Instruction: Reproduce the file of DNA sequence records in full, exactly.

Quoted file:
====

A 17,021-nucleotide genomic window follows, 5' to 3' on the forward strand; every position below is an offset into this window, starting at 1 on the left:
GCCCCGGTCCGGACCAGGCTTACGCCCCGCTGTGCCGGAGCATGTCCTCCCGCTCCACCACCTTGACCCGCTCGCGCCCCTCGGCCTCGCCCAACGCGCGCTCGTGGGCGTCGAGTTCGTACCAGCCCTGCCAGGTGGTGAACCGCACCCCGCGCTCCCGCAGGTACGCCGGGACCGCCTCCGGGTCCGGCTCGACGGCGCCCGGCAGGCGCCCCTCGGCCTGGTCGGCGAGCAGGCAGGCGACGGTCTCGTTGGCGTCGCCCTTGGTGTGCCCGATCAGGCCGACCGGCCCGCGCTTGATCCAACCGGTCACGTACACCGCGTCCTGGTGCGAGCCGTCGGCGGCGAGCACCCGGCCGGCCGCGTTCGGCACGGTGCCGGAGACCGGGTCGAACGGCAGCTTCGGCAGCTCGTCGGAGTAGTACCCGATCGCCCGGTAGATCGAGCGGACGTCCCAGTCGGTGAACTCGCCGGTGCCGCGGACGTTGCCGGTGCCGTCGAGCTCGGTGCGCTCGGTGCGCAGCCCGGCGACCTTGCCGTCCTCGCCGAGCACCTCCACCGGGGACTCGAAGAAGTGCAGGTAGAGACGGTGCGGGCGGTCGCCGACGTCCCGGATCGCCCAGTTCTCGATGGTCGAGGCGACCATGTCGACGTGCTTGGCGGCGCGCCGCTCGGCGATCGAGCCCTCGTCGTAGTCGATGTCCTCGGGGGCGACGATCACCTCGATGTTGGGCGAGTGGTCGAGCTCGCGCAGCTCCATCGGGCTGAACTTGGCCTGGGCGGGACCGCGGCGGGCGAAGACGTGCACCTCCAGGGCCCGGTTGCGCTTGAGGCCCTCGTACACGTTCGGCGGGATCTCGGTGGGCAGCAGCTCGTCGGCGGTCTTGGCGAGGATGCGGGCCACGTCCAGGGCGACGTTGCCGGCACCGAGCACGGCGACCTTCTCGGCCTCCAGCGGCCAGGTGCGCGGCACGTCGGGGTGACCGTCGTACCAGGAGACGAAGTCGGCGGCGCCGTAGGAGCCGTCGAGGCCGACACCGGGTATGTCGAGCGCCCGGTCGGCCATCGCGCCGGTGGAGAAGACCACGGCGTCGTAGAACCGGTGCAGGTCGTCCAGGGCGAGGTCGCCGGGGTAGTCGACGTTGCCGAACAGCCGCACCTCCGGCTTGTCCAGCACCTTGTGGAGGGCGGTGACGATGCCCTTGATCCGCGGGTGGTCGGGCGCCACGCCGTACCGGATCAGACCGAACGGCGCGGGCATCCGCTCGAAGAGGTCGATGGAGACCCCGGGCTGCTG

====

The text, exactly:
A 17,021-nucleotide genomic window follows, 5' to 3' on the forward strand; every position below is an offset into this window, starting at 1 on the left:
GCCCCGGTCCGGACCAGGCTTACGCCCCGCTGTGCCGGAGCATGTCCTCCCGCTCCACCACCTTGACCCGCTCGCGCCCCTCGGCCTCGCCCAACGCGCGCTCGTGGGCGTCGAGTTCGTACCAGCCCTGCCAGGTGGTGAACCGCACCCCGCGCTCCCGCAGGTACGCCGGGACCGCCTCCGGGTCCGGCTCGACGGCGCCCGGCAGGCGCCCCTCGGCCTGGTCGGCGAGCAGGCAGGCGACGGTCTCGTTGGCGTCGCCCTTGGTGTGCCCGATCAGGCCGACCGGCCCGCGCTTGATCCAACCGGTCACGTACACCGCGTCCTGGTGCGAGCCGTCGGCGGCGAGCACCCGGCCGGCCGCGTTCGGCACGGTGCCGGAGACCGGGTCGAACGGCAGCTTCGGCAGCTCGTCGGAGTAGTACCCGATCGCCCGGTAGATCGAGCGGACGTCCCAGTCGGTGAACTCGCCGGTGCCGCGGACGTTGCCGGTGCCGTCGAGCTCGGTGCGCTCGGTGCGCAGCCCGGCGACCTTGCCGTCCTCGCCGAGCACCTCCACCGGGGACTCGAAGAAGTGCAGGTAGAGACGGTGCGGGCGGTCGCCGACGTCCCGGATCGCCCAGTTCTCGATGGTCGAGGCGACCATGTCGACGTGCTTGGCGGCGCGCCGCTCGGCGATCGAGCCCTCGTCGTAGTCGATGTCCTCGGGGGCGACGATCACCTCGATGTTGGGCGAGTGGTCGAGCTCGCGCAGCTCCATCGGGCTGAACTTGGCCTGGGCGGGACCGCGGCGGGCGAAGACGTGCACCTCCAGGGCCCGGTTGCGCTTGAGGCCCTCGTACACGTTCGGCGGGATCTCGGTGGGCAGCAGCTCGTCGGCGGTCTTGGCGAGGATGCGGGCCACGTCCAGGGCGACGTTGCCGGCACCGAGCACGGCGACCTTCTCGGCCTCCAGCGGCCAGGTGCGCGGCACGTCGGGGTGACCGTCGTACCAGGAGACGAAGTCGGCGGCGCCGTAGGAGCCGTCGAGGCCGACACCGGGTATGTCGAGCGCCCGGTCGGCCATCGCGCCGGTGGAGAAGACCACGGCGTCGTAGAACCGGTGCAGGTCGTCCAGGGCGAGGTCGCCGGGGTAGTCGACGTTGCCGAACAGCCGCACCTCCGGCTTGTCCAGCACCTTGTGGAGGGCGGTGACGATGCCCTTGATCCGCGGGTGGTCGGGCGCCACGCCGTACCGGATCAGACCGAACGGCGCGGGCATCCGCTCGAAGAGGTCGATGGAGACCCCGGGCTGCTG